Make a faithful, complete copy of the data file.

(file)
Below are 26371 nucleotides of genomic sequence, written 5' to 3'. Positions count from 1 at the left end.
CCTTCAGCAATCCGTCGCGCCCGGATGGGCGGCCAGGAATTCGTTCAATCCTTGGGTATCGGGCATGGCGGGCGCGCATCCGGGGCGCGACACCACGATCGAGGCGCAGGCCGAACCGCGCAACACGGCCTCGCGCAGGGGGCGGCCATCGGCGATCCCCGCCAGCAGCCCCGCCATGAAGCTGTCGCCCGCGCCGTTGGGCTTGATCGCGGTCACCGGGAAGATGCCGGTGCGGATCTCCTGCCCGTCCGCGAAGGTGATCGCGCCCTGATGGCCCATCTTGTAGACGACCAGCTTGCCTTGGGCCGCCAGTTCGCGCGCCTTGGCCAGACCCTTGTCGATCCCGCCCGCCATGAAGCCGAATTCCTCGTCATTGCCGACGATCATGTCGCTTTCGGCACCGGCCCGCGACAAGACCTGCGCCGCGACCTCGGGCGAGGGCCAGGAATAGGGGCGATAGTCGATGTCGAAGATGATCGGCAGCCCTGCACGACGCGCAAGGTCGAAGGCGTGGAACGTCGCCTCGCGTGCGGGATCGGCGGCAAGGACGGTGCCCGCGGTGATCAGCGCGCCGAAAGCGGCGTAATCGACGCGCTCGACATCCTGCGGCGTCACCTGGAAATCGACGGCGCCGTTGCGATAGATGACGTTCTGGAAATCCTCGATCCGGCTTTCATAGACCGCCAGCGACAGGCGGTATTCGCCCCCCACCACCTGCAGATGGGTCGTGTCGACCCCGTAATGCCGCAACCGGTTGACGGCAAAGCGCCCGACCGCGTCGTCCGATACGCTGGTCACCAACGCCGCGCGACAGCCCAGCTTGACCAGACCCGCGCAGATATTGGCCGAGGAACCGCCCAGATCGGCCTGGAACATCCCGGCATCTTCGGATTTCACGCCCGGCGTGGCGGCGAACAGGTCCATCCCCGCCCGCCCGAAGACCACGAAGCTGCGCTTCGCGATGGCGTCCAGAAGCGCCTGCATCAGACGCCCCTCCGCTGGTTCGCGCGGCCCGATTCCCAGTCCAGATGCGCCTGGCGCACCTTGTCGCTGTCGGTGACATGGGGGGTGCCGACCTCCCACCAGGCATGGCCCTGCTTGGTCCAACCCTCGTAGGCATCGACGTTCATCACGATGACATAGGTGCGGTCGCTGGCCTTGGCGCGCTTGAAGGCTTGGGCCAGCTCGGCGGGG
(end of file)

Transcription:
Below are 26371 nucleotides of genomic sequence, written 5' to 3'. Positions count from 1 at the left end.
CCTTCAGCAATCCGTCGCGCCCGGATGGGCGGCCAGGAATTCGTTCAATCCTTGGGTATCGGGCATGGCGGGCGCGCATCCGGGGCGCGACACCACGATCGAGGCGCAGGCCGAACCGCGCAACACGGCCTCGCGCAGGGGGCGGCCATCGGCGATCCCCGCCAGCAGCCCCGCCATGAAGCTGTCGCCCGCGCCGTTGGGCTTGATCGCGGTCACCGGGAAGATGCCGGTGCGGATCTCCTGCCCGTCCGCGAAGGTGATCGCGCCCTGATGGCCCATCTTGTAGACGACCAGCTTGCCTTGGGCCGCCAGTTCGCGCGCCTTGGCCAGACCCTTGTCGATCCCGCCCGCCATGAAGCCGAATTCCTCGTCATTGCCGACGATCATGTCGCTTTCGGCACCGGCCCGCGACAAGACCTGCGCCGCGACCTCGGGCGAGGGCCAGGAATAGGGGCGATAGTCGATGTCGAAGATGATCGGCAGCCCTGCACGACGCGCAAGGTCGAAGGCGTGGAACGTCGCCTCGCGTGCGGGATCGGCGGCAAGGACGGTGCCCGCGGTGATCAGCGCGCCGAAAGCGGCGTAATCGACGCGCTCGACATCCTGCGGCGTCACCTGGAAATCGACGGCGCCGTTGCGATAGATGACGTTCTGGAAATCCTCGATCCGGCTTTCATAGACCGCCAGCGACAGGCGGTATTCGCCCCCCACCACCTGCAGATGGGTCGTGTCGACCCCGTAATGCCGCAACCGGTTGACGGCAAAGCGCCCGACCGCGTCGTCCGATACGCTGGTCACCAACGCCGCGCGACAGCCCAGCTTGACCAGACCCGCGCAGATATTGGCCGAGGAACCGCCCAGATCGGCCTGGAACATCCCGGCATCTTCGGATTTCACGCCCGGCGTGGCGGCGAACAGGTCCATCCCCGCCCGCCCGAAGACCACGAAGCTGCGCTTCGCGATGGCGTCCAGAAGCGCCTGCATCAGACGCCCCTCCGCTGGTTCGCGCGGCCCGATTCCCAGTCCAGATGCGCCTGGCGCACCTTGTCGCTGTCGGTGACATGGGGGGTGCCGACCTCCCACCAGGCATGGCCCTGCTTGGTCCAACCCTCGTAGGCATCGACGTTCATCACGATGACATAGGTGCGGTCGCTGGCCTTGGCGCGCTTGAAGGCTTGGGCCAGCTCGGCGGGG